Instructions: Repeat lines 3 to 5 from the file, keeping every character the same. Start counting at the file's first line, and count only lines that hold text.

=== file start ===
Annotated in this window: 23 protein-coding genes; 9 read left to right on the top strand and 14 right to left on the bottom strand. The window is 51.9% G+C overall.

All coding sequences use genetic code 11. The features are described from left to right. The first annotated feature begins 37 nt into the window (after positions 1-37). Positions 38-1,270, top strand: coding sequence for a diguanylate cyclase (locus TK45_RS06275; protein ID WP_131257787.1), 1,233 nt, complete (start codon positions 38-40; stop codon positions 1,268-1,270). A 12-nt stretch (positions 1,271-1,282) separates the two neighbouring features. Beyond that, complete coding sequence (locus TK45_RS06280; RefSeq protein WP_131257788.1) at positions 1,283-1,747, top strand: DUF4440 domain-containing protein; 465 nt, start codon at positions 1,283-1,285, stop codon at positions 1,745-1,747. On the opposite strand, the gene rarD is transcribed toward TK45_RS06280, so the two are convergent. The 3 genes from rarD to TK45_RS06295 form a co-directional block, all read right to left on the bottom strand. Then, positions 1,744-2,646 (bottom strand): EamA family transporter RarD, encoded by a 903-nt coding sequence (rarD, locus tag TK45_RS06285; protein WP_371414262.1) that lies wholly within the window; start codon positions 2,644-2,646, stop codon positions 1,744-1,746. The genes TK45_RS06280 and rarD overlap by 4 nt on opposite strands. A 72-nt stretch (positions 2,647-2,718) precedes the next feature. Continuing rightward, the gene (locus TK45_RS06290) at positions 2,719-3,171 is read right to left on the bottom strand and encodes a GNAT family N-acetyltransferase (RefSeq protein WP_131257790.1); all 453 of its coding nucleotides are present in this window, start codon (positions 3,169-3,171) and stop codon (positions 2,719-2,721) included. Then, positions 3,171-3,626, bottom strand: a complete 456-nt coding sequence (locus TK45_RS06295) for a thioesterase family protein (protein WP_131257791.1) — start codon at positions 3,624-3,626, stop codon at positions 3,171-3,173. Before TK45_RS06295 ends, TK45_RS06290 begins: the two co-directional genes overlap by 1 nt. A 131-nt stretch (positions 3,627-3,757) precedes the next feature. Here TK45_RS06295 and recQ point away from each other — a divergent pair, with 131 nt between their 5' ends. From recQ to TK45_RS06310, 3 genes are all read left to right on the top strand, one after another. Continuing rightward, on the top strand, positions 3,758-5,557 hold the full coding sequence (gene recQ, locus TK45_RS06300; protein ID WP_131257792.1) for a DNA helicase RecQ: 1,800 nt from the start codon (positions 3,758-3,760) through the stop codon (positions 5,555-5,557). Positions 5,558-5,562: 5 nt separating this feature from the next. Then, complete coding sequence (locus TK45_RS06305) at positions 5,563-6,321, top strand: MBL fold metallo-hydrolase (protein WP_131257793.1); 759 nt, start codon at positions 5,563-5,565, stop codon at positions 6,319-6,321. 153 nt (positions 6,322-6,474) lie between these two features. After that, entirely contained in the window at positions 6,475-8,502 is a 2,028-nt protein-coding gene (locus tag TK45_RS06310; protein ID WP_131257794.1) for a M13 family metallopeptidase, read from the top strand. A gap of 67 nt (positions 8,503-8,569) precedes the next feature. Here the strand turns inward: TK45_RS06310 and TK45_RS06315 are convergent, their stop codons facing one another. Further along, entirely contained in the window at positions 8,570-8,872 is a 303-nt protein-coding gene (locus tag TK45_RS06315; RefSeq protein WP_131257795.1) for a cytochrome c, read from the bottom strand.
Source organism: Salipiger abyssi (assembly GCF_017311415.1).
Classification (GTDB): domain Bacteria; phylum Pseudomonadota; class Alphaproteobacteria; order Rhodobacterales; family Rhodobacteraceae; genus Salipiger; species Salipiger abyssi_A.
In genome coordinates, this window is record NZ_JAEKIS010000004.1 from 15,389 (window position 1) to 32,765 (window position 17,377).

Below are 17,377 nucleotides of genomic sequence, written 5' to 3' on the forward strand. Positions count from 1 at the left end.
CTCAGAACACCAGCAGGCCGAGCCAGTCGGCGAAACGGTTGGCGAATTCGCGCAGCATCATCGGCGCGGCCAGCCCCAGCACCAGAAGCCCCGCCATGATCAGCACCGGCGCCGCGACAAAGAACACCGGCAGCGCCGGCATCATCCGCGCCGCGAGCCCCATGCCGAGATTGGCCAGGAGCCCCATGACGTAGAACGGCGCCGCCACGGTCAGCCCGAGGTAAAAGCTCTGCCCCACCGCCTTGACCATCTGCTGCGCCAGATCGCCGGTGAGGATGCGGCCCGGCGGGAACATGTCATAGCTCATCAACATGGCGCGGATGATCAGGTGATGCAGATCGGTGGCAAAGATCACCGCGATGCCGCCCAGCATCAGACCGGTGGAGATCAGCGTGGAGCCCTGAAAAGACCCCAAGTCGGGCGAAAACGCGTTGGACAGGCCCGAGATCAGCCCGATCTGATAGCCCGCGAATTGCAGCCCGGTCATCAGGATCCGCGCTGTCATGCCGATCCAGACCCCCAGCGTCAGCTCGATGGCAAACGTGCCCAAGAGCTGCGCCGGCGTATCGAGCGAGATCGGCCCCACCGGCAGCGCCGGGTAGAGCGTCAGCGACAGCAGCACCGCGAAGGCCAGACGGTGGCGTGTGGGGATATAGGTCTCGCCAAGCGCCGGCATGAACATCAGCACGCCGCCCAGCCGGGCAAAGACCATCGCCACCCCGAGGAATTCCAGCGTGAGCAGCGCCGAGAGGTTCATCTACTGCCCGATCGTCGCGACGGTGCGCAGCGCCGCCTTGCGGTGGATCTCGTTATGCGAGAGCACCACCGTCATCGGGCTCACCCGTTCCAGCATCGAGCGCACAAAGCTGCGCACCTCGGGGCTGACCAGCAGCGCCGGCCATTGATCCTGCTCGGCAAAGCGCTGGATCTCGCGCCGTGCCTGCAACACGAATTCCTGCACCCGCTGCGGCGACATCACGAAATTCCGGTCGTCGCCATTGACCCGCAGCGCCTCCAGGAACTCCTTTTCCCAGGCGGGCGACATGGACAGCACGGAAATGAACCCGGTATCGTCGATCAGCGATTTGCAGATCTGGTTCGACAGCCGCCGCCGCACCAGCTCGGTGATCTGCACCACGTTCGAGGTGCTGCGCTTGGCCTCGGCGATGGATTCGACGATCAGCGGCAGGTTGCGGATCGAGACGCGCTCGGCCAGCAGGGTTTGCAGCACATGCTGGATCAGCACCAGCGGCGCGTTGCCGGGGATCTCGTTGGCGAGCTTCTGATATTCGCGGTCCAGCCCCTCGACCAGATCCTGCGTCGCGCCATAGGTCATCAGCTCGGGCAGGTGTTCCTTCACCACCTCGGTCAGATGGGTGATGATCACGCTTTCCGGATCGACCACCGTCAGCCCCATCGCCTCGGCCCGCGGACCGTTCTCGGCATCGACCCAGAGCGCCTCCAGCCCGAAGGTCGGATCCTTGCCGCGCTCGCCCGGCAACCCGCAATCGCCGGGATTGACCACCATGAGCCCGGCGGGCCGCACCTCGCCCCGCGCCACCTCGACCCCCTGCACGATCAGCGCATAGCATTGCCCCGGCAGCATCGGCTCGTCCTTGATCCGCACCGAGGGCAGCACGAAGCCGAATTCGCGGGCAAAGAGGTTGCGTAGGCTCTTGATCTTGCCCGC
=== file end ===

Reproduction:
Source organism: Salipiger abyssi (assembly GCF_017311415.1).
Classification (GTDB): domain Bacteria; phylum Pseudomonadota; class Alphaproteobacteria; order Rhodobacterales; family Rhodobacteraceae; genus Salipiger; species Salipiger abyssi_A.
In genome coordinates, this window is record NZ_JAEKIS010000004.1 from 15,389 (window position 1) to 32,765 (window position 17,377).